News of the discovery of an estimated 751 unmarked graves at the former site of a Saskatchewan residential school has made an immediate impact right across the country.
Dalhousie University Mi’kmaw educator Patti Doyle-Bedwell says the discovery at the former Marieval Indian Residential School in southeastern Saskatchewan shows that more needs to be done in terms of educating people about residential schools and the trauma they have left behind.
“I always tell my students, ‘Look, it’s not your problem,’ in the sense that you didn’t learn all these issues around treaties and residential schools. But, it is your responsibility now. I have 75 people in my class and at least 65 of them don’t have a very good background in Indigenous studies,” she said.
A lawyer, a professor and the daughter of a residential school survivor, Doyle-Bedwell listened to the announcement on Thursday in horror.
“I heard that number I just gasped,” she said. “It broke my heart.”
Doyle-Bedwell says there have been attempts, at the hands of the federal government and the Catholic church, to erase Indigenous history. She says now, more than ever, people need to be educated about what transpired in residential schools.
“One of the things that we need to do is go beyond what they’re doing in high schools here with Mik’maq studies,” she said.
“I mean building a wigwam is one thing but learning about the law and policies of the federal government against Indigenous people needs to be taught in school so people have an understanding of, ‘why are we living on reserves, why are we tax free, you know, what were residential schools.”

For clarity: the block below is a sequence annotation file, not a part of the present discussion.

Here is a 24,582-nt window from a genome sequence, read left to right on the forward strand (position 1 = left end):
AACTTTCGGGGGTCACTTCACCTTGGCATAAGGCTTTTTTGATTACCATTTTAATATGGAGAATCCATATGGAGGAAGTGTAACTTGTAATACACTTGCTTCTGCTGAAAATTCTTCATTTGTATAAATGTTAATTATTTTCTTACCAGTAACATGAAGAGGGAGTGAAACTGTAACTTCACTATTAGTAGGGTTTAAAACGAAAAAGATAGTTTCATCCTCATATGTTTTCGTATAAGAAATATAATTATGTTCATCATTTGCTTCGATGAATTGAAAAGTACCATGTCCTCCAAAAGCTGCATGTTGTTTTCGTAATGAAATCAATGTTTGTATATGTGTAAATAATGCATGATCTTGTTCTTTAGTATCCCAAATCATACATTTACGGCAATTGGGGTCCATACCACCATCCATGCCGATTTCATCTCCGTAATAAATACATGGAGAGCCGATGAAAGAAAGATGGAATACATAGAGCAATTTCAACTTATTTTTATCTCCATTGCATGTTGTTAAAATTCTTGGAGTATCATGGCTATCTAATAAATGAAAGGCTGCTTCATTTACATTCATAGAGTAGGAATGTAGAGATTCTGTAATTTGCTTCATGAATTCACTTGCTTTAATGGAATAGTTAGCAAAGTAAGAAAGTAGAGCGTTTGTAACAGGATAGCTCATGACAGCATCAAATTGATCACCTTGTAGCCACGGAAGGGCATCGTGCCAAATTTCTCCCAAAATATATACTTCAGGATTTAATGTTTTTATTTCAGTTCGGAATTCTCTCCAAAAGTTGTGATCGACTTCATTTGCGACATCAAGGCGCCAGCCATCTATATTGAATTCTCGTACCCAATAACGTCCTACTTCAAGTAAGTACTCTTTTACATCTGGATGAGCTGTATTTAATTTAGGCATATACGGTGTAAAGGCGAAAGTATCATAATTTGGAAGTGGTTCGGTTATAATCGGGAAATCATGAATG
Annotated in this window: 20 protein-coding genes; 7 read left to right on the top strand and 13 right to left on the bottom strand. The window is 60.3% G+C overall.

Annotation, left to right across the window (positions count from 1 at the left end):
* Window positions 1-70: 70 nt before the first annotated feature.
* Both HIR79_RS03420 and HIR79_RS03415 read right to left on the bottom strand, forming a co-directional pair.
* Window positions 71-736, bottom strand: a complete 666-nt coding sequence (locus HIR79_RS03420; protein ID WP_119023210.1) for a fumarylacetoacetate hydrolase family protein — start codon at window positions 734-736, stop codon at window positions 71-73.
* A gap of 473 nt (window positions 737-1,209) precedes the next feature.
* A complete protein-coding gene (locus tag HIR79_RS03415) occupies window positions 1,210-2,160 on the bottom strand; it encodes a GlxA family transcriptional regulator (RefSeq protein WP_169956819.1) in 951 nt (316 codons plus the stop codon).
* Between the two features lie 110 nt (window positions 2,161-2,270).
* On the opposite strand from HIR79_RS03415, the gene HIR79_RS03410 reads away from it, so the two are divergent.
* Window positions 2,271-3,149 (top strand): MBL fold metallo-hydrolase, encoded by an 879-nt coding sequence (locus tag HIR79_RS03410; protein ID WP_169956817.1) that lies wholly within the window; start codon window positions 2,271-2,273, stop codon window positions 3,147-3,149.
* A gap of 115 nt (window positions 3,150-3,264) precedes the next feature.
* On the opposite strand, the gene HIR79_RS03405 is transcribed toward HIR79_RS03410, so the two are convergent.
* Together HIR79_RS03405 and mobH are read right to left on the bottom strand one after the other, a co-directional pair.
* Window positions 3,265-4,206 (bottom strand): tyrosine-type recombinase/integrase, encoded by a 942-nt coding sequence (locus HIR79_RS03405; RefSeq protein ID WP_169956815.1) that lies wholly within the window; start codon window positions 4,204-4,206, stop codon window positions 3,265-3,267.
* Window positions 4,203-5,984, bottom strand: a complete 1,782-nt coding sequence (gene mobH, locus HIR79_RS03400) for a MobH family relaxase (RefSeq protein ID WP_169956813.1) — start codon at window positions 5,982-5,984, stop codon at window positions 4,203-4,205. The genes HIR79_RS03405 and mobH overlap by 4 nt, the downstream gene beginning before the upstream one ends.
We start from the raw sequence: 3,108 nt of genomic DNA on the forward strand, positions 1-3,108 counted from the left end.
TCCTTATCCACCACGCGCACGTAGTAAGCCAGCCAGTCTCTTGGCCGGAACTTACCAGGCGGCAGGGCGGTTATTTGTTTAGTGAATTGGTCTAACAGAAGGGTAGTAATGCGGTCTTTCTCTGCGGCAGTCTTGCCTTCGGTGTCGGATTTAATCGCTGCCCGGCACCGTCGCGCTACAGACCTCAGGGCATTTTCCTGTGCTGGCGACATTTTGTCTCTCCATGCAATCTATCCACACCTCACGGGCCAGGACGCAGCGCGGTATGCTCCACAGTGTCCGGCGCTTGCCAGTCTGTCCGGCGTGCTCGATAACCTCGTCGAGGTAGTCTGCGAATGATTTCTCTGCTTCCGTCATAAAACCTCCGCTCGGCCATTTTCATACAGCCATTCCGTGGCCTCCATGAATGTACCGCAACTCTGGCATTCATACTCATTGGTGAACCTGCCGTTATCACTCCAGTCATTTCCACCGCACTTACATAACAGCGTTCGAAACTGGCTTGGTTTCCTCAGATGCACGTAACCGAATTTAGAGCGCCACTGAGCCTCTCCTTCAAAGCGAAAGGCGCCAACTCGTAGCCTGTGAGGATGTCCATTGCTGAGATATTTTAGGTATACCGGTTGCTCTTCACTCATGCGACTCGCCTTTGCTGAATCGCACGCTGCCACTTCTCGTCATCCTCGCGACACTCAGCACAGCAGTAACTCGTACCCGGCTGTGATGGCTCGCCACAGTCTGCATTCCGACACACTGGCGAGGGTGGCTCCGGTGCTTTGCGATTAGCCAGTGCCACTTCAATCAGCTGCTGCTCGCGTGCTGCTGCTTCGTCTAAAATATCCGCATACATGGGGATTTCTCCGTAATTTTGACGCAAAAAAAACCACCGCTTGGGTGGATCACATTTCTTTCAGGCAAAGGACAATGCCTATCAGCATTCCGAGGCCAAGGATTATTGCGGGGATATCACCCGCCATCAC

In order to have peace and reconciliation, Doyle-Bedwell says we need to be educated about the dark part of Canada’s history.
“I think the federal government and the Catholic church, they’ve done everything in their power to stop these stories from coming out. Our history and what’s happened to us has never been seen as important. So, people talk about residential schools and I’ve heard people say this: ‘Well, it happened along time ago, I don’t know why you’re so upset.,'” she said.
“It’s like no, it happened in our lifetime.”
Now that these mass graves are being found, she says the Indigenous community is reeling worldwide, and suffering an immense amount of trauma.
“I’m just sad for them. I’m sad for the families, I’m sad for the kids,” she said.
“I have a little shrine in my house for the kids. Like, a little pair of sneakers, some sweetgrass and the flag to remember them. Cause they want their voices heard.”
In Nova Scotia, the investigation into unmarked graves is still ongoing at the Shubenacadie residential school, something Doyle-Bedwell hopes will end soon.
“They’re searching now for these kids so we can bring them home.”
The Indian Residential Schools Resolution Health Support Program has a hotline to help residential school survivors and their relatives suffering with trauma invoked by the recall of past abuse. The number is 1-866-925-4419.